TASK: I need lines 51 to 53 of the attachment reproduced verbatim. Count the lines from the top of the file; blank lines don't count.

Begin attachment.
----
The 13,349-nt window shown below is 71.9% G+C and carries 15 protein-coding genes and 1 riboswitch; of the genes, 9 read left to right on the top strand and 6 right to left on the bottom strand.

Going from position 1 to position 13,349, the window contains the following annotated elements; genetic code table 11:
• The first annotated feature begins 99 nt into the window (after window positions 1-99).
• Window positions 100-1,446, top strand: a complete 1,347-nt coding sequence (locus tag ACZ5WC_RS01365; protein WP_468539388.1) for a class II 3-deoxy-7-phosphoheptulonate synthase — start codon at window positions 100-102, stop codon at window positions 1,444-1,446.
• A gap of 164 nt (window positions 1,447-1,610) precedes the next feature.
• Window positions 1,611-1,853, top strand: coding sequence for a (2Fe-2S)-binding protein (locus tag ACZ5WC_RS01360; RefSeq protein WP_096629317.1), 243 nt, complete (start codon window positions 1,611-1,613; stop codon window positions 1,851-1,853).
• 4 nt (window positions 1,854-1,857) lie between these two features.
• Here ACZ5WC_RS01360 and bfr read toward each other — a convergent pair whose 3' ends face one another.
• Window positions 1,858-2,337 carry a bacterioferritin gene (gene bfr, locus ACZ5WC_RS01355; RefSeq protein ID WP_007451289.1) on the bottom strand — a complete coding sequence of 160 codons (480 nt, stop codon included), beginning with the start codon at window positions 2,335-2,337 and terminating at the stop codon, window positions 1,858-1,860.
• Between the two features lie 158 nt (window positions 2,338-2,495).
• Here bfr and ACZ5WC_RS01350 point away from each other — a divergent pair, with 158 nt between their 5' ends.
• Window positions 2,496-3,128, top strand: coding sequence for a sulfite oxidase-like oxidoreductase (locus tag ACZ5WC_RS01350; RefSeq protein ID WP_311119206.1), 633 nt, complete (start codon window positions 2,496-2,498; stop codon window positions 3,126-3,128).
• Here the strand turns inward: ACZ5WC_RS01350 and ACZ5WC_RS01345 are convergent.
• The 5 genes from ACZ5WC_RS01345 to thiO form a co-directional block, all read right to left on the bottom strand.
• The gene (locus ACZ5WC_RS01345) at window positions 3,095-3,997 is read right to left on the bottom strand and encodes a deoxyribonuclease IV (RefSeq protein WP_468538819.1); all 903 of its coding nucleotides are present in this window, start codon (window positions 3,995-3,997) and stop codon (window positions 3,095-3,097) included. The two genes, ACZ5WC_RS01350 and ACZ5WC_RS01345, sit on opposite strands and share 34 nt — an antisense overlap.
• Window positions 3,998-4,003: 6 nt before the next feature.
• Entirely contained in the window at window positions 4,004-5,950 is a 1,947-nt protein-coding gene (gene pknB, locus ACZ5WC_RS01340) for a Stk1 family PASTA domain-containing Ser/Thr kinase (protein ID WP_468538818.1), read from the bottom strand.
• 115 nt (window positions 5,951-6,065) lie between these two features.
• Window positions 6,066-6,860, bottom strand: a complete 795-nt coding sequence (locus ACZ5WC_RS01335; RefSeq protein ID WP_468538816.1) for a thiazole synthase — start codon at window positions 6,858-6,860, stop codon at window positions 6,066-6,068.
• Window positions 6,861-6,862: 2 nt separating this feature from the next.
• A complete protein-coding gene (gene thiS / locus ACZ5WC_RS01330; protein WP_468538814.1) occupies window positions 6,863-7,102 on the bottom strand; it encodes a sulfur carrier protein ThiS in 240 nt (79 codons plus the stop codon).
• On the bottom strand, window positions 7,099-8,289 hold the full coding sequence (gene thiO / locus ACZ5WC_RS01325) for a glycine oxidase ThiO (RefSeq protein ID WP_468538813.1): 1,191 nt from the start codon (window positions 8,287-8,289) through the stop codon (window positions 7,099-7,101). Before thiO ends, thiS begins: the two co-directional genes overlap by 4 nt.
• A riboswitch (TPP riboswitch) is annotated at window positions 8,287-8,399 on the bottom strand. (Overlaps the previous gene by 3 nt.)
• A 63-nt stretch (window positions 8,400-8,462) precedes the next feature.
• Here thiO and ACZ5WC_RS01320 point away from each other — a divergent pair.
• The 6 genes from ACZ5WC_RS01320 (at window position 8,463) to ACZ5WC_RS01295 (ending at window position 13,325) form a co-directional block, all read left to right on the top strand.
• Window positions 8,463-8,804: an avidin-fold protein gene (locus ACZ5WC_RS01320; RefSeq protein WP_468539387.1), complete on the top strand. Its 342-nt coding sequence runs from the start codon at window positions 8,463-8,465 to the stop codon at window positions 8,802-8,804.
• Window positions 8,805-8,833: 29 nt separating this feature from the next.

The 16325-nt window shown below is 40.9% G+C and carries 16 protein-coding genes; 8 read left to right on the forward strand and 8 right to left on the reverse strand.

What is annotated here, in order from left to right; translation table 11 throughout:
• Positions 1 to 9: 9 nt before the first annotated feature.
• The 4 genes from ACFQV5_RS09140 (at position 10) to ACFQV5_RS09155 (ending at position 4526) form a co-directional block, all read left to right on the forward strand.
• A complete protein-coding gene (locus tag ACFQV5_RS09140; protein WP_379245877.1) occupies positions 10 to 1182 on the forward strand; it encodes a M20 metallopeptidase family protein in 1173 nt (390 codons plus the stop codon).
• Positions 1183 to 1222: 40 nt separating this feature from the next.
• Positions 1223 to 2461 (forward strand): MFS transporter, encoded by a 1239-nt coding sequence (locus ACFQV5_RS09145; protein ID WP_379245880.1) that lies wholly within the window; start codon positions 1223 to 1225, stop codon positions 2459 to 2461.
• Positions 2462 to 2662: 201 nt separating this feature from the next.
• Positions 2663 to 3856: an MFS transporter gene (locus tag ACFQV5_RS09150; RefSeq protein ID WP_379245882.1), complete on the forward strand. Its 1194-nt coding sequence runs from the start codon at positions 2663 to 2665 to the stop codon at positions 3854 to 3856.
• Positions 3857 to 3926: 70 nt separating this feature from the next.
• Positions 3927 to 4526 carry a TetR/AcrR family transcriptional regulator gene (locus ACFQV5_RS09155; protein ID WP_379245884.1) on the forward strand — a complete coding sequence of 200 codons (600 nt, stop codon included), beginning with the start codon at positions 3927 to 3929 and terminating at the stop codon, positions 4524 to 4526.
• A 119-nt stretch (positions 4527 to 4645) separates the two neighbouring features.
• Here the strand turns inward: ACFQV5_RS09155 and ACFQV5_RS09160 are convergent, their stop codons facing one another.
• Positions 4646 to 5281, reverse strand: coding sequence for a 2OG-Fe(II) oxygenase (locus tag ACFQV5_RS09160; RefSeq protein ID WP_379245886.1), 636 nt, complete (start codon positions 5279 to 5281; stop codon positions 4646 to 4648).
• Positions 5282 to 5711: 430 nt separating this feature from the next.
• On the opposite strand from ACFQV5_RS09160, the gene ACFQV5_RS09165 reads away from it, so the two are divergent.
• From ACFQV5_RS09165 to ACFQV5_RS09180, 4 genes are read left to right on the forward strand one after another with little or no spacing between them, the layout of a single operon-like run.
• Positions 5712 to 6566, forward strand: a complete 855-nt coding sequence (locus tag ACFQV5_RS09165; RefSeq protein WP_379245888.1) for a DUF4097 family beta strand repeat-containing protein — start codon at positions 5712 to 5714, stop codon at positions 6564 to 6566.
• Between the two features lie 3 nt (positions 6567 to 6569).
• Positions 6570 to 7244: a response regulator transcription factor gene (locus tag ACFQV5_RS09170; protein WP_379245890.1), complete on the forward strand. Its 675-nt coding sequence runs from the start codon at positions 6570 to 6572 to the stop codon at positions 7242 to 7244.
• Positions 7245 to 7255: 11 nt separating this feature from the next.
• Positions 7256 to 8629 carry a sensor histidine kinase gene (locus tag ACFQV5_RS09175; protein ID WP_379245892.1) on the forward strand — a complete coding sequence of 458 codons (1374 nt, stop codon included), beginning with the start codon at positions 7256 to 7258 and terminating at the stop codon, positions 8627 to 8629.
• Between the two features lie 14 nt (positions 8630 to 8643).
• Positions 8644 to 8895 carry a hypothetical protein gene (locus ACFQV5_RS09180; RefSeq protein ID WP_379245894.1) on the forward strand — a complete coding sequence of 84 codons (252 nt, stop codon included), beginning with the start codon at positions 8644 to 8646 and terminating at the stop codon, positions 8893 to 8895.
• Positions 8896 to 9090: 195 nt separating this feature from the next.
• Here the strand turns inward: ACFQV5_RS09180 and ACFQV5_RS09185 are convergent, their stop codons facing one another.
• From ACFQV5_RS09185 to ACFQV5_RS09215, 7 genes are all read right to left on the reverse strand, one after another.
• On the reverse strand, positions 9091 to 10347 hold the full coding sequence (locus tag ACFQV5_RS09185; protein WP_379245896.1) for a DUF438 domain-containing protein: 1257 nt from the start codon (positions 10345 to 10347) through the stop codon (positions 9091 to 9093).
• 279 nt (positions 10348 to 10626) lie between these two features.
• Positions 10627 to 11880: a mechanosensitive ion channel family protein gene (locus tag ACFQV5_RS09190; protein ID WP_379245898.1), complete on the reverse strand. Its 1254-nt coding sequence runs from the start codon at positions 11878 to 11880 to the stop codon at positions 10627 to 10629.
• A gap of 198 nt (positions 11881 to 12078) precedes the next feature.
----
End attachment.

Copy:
• Between the two features lie 14 nt (positions 8630 to 8643).
• Positions 8644 to 8895 carry a hypothetical protein gene (locus ACFQV5_RS09180; RefSeq protein ID WP_379245894.1) on the forward strand — a complete coding sequence of 84 codons (252 nt, stop codon included), beginning with the start codon at positions 8644 to 8646 and terminating at the stop codon, positions 8893 to 8895.
• Positions 8896 to 9090: 195 nt separating this feature from the next.